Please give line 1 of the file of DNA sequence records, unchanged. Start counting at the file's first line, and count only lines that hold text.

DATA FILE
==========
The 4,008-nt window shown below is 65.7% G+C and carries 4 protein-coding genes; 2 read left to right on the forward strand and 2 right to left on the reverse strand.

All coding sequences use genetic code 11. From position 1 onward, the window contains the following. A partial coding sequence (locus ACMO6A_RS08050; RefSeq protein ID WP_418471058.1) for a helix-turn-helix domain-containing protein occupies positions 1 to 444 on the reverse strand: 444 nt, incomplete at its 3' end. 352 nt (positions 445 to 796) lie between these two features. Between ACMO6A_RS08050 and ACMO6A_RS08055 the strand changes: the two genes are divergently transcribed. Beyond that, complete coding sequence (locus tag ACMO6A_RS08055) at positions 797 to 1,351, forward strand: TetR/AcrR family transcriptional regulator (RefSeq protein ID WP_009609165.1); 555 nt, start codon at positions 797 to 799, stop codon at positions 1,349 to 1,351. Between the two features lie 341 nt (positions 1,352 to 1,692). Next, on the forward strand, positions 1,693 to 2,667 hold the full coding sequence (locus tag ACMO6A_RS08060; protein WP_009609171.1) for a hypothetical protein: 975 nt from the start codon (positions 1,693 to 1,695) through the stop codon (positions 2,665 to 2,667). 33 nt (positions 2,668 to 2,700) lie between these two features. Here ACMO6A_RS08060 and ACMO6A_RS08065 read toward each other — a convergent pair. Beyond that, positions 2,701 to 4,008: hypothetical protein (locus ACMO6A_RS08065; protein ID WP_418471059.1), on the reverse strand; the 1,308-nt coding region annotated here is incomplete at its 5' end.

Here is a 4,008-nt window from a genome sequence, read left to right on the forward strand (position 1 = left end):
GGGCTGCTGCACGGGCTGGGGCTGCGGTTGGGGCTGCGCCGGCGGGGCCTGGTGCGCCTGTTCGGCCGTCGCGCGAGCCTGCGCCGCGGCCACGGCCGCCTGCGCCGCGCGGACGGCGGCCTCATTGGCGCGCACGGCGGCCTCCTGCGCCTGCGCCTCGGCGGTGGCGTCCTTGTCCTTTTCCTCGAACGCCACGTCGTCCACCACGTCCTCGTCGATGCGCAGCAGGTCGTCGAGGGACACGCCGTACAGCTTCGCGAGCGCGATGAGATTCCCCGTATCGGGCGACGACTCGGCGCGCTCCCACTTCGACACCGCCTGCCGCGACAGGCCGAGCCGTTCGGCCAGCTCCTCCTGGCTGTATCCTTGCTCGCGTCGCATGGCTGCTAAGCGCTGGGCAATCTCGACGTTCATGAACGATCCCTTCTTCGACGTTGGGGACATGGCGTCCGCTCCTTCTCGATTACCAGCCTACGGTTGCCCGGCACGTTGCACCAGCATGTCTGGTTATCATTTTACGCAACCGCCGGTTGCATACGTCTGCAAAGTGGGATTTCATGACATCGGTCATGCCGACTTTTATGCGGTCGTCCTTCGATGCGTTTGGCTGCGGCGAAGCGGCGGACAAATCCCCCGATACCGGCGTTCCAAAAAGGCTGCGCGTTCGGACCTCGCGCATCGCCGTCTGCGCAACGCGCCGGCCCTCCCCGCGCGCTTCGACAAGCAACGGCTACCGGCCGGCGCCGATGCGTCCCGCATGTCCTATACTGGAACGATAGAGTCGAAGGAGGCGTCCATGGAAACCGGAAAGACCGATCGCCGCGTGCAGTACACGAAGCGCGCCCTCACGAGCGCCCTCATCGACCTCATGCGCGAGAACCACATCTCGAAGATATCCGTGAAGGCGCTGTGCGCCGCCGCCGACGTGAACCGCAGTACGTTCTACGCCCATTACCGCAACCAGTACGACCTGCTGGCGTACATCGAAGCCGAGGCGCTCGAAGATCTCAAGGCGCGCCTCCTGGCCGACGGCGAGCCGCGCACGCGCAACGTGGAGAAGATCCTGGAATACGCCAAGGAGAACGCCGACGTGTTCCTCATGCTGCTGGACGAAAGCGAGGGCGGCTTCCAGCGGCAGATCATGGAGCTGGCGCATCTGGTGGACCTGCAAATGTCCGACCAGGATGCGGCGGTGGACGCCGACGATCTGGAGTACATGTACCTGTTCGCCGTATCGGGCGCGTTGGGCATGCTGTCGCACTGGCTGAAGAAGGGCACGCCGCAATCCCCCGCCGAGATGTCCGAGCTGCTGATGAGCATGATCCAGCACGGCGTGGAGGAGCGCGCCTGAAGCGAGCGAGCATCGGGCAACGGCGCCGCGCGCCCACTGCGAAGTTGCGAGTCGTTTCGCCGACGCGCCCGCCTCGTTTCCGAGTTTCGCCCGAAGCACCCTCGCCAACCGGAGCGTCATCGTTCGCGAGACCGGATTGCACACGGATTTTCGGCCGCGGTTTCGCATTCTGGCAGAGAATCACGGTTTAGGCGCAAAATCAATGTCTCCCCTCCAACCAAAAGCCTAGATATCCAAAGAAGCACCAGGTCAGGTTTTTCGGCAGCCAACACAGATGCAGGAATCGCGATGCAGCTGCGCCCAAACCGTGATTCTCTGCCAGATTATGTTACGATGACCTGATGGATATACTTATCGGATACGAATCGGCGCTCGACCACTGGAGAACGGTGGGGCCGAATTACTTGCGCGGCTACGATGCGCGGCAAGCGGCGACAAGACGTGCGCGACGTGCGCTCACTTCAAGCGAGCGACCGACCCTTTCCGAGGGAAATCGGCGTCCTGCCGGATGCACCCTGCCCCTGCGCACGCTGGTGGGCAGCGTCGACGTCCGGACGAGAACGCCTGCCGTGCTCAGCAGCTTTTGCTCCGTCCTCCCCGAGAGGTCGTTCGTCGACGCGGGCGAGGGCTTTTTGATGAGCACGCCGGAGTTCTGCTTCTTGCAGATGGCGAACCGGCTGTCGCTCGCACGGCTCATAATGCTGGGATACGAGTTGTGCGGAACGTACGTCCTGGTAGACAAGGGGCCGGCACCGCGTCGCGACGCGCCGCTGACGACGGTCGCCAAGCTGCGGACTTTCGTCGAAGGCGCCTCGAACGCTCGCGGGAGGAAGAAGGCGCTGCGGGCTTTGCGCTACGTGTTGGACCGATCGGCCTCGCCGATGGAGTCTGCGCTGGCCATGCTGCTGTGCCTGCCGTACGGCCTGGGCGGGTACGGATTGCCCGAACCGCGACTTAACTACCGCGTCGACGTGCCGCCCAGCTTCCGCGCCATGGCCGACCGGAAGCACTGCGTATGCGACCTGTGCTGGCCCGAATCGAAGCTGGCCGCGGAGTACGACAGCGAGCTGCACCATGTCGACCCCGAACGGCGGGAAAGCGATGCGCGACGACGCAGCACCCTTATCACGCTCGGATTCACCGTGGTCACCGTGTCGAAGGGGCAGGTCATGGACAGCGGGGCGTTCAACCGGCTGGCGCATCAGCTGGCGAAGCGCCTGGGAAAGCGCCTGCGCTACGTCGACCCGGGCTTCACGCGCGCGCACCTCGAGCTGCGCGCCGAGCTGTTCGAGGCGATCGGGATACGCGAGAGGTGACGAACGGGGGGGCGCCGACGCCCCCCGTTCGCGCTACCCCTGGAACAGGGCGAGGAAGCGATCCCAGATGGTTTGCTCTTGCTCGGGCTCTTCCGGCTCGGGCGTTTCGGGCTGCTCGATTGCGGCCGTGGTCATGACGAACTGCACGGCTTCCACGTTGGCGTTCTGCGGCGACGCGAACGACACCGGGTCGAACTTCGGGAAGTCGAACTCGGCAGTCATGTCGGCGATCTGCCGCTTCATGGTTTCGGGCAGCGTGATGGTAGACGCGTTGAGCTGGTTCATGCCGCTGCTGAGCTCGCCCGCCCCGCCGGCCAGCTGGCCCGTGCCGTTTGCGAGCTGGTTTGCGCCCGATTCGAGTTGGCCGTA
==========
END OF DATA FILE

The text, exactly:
The 4,008-nt window shown below is 65.7% G+C and carries 4 protein-coding genes; 2 read left to right on the forward strand and 2 right to left on the reverse strand.